There’s been a lot of discussion in the past few weeks about how anonymous Bitcoin actually is. If you’re new to Bitcoin, you can check my short introduction to the cryptocurrency over at Ars Technica.
Bitcoin is often incorrectly touted as a completely anonymous currency, which is not quite correct. Bitcoin uses a distributed transaction register, which is completely public. In fact, it depends on this open ledger to allow coins to be signed over from one owner to another. This sounds like it might completely defy any measure of anonymity. After all, if every coin can be tracked from transaction to transaction, it should be no trouble to keep tabs on the whole network. This is the point that a lot of insightful commentators have been making in the past weeks. Tim Lee‘s post over on Forbes distills this criticism concisely, and expresses the mechanism by which Bitcoin de-anonymization might happen. Tim’s article is well worth a read, but I think that he misses some of the ways that Bitcoin-users can — and do — remain effectively anonymous with the currency. In particular, I think that he misses just how much of an advantage it is that operations with Bitcoin can be automated, and abstracted away from the user.
If I have one Bitcoin account, and I use that for all incoming and outgoing payments, it’s very easy to keep track of my transactions. Anyone who has ever given me coins can now see exactly where I send how much money, forever. However, this is not the way that anyone really does or ever should use Bitcoin. It’s standard practice to use a new address for each incoming payment. This way, there’s no link between different inbound transactions. When making an outgoing payment, pick a selection of addresses whose balances add up to only slightly more than the sum you wish to pay. Pool those into a new address (with a little left-over in one of the original accounts), and send the whole payment from that new address. Over time, you accumulate little remainders, which can help fill in the gaps with other payments. This approach keeps transactions largely separate, and makes it very tough to associate more than a couple of transactions. With this approach, it’s mind-bogglingly tough to track a particular person, because there isn’t any particular identifier for “them”. They don’t make and receive payments from any distinct account or unique login: they just keep a wallet full of private keys that own some coins.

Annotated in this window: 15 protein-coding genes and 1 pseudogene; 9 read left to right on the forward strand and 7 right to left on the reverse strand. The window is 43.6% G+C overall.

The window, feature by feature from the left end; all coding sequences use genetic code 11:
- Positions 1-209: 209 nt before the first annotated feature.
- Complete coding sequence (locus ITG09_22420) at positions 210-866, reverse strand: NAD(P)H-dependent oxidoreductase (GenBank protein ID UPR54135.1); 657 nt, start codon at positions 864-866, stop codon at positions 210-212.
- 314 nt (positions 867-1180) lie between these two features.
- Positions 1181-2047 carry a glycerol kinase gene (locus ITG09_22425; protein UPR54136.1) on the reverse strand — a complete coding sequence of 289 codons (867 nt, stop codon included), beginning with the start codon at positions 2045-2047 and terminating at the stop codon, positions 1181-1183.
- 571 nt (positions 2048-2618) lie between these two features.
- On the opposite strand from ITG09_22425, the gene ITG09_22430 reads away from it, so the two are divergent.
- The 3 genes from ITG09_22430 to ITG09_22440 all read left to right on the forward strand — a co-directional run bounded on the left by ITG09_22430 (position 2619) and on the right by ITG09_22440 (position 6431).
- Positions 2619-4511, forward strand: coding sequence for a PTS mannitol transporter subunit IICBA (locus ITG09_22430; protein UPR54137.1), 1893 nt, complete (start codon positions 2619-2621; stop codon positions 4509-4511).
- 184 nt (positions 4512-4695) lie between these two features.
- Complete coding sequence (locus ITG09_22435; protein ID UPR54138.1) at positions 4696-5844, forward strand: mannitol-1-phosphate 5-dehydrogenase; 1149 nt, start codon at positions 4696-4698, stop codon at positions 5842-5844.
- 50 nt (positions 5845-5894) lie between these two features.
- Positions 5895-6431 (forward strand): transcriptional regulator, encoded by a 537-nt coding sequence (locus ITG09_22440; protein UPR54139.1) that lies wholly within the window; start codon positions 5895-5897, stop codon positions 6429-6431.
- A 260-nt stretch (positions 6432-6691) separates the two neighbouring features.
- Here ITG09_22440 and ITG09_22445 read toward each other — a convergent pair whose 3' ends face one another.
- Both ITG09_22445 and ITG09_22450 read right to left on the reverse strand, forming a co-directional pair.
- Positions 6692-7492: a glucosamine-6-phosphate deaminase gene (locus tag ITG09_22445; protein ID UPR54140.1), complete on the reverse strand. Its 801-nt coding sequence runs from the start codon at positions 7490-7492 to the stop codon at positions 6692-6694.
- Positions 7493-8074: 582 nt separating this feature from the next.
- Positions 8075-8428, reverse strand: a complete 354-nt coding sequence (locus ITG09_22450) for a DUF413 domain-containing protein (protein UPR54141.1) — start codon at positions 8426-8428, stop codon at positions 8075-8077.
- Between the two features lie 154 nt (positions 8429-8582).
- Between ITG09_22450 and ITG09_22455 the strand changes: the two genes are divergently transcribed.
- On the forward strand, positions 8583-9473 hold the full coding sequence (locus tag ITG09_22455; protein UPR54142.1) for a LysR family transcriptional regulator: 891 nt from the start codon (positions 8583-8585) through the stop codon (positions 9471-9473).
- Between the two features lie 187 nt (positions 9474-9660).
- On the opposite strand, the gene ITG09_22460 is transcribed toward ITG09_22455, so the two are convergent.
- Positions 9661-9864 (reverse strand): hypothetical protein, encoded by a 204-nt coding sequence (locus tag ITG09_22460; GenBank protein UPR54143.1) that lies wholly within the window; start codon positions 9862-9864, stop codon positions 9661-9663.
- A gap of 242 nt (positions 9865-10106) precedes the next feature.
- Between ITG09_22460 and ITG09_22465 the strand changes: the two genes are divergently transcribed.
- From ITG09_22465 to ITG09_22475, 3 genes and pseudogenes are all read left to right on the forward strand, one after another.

Right now, the Bitcoin client is fairly simple. It has all the low-level technical details set up, and it’s meant to be used by savvy users who understand the underlying technology, and know the implications of their behavior. Currently this sort of account-balancing is done manually, by users who know what they’re doing. However, it’s a very simple practice to automate, and we should expect future Bitcoin clients to implement this sort of obfuscations natively, without exposing the user to the technical details. The interface is for this can be simple, and uncluttered: a user just sees their balance, summing over all the addresses they own. Whenever you need to receive a payment, the program generates a new incoming address, and perhaps shows it as a QRcode; whenever you need to pay out, tell it the address and the amount and it’ll take care of the details. As long as the user’s connection to the Bitcoin network is relatively anonymous, minimal information is spilled. Even using heavy-duty anonymity software like Tor has minimal inconvenience because the Bitcoin network already has a fair bit of lag time before confirming transactions.